STAFF WRITER JENNIFER FIERRO
In two playoff games in a row, it came down to a shootout. This time, however the Marble Falls High School boys soccer team fell short in the penalty kicks.
The Mustangs’ soccer season ended at the feet of the Cedar Park Timberwolves in a regional quarterfinal game at Liberty Hill High School on April 5.
The Timberwolves (14-4-4) edged the Mustangs (21-4-5) on a 2-1 penalty kick shootout.
“It just wasn’t in the cards,” Marble Falls head coach Rick Hoover said. “The Timberwolves are a really good, physical, big-skilled team. When it comes to penalty kicks, you can go to midfield and flip a coin because anything can happen.”
Marble Falls and Cedar Park battled it out to a 0-0 tie at the end of regulation and two overtimes, which forced the shootout. Both teams had their chances to score long before.
The Mustangs’ best chance in the first half came when the Cedar Park goalie blocked a shot and the ball ricocheted off him. But Marble Falls failed to follow the ball to the net for a tap-in.
In the second half, with eight minutes gone, a Mustang got the ball off a header and attempted a sidekick that was on target. The goalie mishandled the ball but crawled to it to make the save before the ball crossed the plane of the goal.
With under 10 minutes left in the game, the Mustangs continued to put the same offensive pressure on the Timberwolves defense. Cedar Park responded by not allowing a clear path to the goal.
Hoover pointed out that the Timberwolves had just as tough a time against the Marble Falls defense and goalie Michael Vasquez, especially during the best defensive stand of the game.
It occurred in the first overtime when Cedar Park had three shots off one possession. Vasquez blocked the first attempt, which was on the left. But Vasquez was too far to the left to protect the right side of the net. When the Timberwolves tried to exploit this, the Mustangs collapsed in front of the goal and kicked the second attempt back out. When the Timberwolves tried a third time, the Mustangs cleared the attempt by kicking the ball toward midfield.
With no scores in regulation and two overtimes, the teams went to the shootout. It was the second playoff game in a row that came down to penalty kicks for the Mustangs. On April 2, Marble Falls defeated Conroe Caney Creek in the area round in a shootout.
For the shootout against Cedar Park, Hoover, just like he’s done before, didn’t choose the shooters. Players stepped forward and put the season on their feet.
Marble Falls’s only goal was scored by senior Crosby Wiswell, who found the right corner.
The other attempts were over the net, stopped by the goalie, kicked into the left post, and kicked wide left.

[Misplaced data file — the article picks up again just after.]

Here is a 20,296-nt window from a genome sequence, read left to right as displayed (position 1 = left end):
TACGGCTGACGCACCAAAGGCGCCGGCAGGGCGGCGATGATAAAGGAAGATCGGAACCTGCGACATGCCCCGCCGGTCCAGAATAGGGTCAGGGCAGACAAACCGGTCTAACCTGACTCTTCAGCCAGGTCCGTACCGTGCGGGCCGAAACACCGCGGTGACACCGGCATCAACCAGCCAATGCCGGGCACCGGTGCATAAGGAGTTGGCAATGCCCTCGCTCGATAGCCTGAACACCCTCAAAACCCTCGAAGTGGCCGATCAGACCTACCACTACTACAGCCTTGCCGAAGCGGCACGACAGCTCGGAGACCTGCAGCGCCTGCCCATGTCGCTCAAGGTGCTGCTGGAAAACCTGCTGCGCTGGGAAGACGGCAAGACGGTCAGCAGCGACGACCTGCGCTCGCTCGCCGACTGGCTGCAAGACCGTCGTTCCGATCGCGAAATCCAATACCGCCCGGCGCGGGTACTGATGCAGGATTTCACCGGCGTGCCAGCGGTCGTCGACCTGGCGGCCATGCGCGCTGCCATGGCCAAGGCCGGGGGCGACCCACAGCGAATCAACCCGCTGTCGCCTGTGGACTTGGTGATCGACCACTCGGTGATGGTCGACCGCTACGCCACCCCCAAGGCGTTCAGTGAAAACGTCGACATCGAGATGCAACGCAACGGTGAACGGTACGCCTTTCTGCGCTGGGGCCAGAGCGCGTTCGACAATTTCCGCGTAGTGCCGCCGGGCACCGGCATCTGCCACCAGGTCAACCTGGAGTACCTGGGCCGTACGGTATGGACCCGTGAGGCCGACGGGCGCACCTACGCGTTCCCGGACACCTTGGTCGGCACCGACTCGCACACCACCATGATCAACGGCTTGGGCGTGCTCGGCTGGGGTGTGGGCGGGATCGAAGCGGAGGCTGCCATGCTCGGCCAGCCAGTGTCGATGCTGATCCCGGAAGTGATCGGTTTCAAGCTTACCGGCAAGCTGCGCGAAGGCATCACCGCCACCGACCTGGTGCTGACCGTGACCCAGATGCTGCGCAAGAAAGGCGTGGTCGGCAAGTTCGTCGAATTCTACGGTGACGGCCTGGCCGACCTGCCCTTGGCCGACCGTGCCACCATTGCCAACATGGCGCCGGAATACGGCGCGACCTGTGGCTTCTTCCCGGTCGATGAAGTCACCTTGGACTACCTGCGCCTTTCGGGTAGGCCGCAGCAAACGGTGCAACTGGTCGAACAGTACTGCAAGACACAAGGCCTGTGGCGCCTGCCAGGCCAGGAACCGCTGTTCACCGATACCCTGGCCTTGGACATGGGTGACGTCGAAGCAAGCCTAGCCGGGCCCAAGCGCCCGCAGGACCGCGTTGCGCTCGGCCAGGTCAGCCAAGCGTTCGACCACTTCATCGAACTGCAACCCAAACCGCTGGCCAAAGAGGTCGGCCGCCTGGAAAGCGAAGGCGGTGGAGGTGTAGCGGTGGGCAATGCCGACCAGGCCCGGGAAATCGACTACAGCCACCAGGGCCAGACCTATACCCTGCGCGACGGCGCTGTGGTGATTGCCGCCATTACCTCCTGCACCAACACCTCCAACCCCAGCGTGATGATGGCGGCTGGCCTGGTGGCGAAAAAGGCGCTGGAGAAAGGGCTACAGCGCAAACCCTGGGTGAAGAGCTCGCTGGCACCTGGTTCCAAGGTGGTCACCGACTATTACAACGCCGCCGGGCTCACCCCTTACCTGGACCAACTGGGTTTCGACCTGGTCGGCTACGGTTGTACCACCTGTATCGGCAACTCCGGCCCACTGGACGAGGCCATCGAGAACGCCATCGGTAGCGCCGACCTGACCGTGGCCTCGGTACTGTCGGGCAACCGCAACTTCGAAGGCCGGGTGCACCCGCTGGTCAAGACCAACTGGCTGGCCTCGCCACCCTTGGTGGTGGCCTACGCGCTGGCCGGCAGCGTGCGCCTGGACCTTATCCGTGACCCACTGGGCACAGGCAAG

“Some of the kids who missed are some of the most precise, accurate shooters,” Hoover said. “You want somebody who wants to take that kick. I’d pick the same kids.”
Marble Falls senior goalie Michael Vasquez, who blocked two kicks during the 4-2 shootout win over Caney Creek, blocked the first and third Timberwolves’ attempts. The second attempt was too high to the left. Another attempt was kicked toward the left middle, but Vasquez was moving to the right and could only get his hands on the ball, unable to stop it from going in. The other shot was cleanly scored to the left corner.
The Mustangs were down a couple of key players, but Hoover wasn’t making any excuses.
“(The available players) stepped up and played and filled the gaps. We played well enough to win. We had our chances, and they had their chances,” the coach said. “It was a heavyweight bout that went the distance.
“That’s part of playoff soccer. It’s a grind. It’s survival,” he added. “Who can keep the energy and who can make it work.”
In 14 regular-season matchups against Marble Falls, the Timberwolves lead the series 8-3-3, including going 7-0-1 from 2011-14. But since the 2015 season, Marble Falls is 3-1-2 in the regular season against Cedar Park.
Hoover, who is in his sixth season coaching the Mustangs, said the top objective of the entire athletic department is to get the players to believe they can compete with anyone on any day anywhere, no matter the how big the school is and how deep its roster.
“I preach that none of that matters,” he said. “I think we made the turn the last year. They no longer step on the field and hope to win; they step on the field expecting to win. That’s a shift in mentality, and it comes from hard work, success, and losses. We’ll learn from this loss, and our program will be better for it.”